Sixty percent of first-time leaders underperform in the first two years on the job, says The Learning and Development Roundtable.
Haven’t we all seen it happen? Star performers get promoted to head a department, but are unable to get along with fellow managers or lead their team to hit the targets. Unfortunately, the failure hits particularly hard. They’re used to being the best (that’s why they were promoted!), but now they’re playing a much bigger game that can’t be won just by working harder.
“In their prior jobs, success depended primarily on their personal expertise and actions. As managers, they are responsible for setting and implementing an agenda for a whole group, something for which their careers as individual performers haven’t prepared them,” says Linda Hill, Harvard professor and author of Becoming a Manager.
So if you’re a new team leader, take that as a sign that you’re not failing -- you’re learning, just like everyone else. The trick is to learn actively. Know that you have to shift to a new mindset, pick up skills, seek feedback, and look for insights in each challenge. These tips can help you.
Myth: You’re managing facts
Mindshift: You’re managing situations
As an individual player, you were expected to hit personal targets and deadlines. As a team leader, your job is to enable other people to succeed, which usually means giving them crystal-clear objectives and removing obstacles. Unfortunately, that isn’t as easy as it sounds.
You may be facing:
- Conflicting demands from multiple stakeholders
- Multi-layered business issues
- Limited resources and information
- Pressure from upper management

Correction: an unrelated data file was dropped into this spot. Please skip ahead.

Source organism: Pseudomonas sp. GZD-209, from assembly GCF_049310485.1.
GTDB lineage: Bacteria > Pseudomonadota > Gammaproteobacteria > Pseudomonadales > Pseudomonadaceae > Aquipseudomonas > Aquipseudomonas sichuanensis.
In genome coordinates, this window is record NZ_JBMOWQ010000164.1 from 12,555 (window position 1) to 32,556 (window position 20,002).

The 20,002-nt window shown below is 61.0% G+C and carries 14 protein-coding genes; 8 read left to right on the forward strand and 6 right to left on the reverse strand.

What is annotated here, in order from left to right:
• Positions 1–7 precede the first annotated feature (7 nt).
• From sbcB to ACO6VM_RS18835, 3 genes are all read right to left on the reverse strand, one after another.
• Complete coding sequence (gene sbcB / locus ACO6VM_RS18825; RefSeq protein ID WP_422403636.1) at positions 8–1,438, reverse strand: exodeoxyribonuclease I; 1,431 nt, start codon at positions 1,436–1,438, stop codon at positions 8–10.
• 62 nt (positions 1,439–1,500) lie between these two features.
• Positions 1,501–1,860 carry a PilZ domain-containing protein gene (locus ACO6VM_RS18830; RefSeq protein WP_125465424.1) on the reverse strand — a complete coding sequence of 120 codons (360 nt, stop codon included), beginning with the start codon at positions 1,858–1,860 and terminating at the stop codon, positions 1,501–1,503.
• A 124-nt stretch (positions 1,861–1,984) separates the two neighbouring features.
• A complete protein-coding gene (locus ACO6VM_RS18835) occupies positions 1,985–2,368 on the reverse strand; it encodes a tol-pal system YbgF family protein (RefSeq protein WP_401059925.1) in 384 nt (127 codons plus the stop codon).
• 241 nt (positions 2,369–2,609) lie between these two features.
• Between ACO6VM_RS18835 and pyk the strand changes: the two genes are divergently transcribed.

- Resentment/resistance from peers or direct reports: Who’s this manager and why does he deserve this job?”
- Realization that people have different cognitive and working styles
- Lack of psychological trust within your team and your company -- especially if your promotion came in a time of upheaval or change
You won’t be able to resolve these situations right away. Give yourself time to understand both the business scenario and the people scenario -- and remember not to take any conflicts or resistance personally. See yourself as a psychologist who is gathering facts and trying to understand motives and context. This can help you become more sensitive and aware of the particular needs of your team and organization and ultimately make relevant and timely decisions.
Myth: I have to be close to my team
Mindshift: I have to empower my team
Don’t start out by trying to be the cool and popular team leader: you need respect, not friendship. “While a rapport between manager and employee is always desirable and can help create engaged employees and elicit strong performance, if that rapport crosses over into friendship it can easily compromise a person's ability to objectively exercise control and manage a situation,” says Victor Lipman, author of The Type B Manager: Leading Successfully in a Type A World.
The challenge, of course, is being authoritative without being autocratic. Autocrats set impossible standards and expect the team to submit unquestioningly -- a stereotype unfortunately fueled by successful CEOs like Apple’s Steve Jobs and Vogue’s Anna Wintour. Sadly, this style of leadership only works in extreme situations (Apple was going through major upheaval and was on the verge of bankruptcy, and Vogue needed a concrete fashion vision amid an explosion of new competitors). It also depends entirely on the creative genius of one single person: if Jobs and Wintour were wrong, the whole company would go under -- and they were willing to take that risk.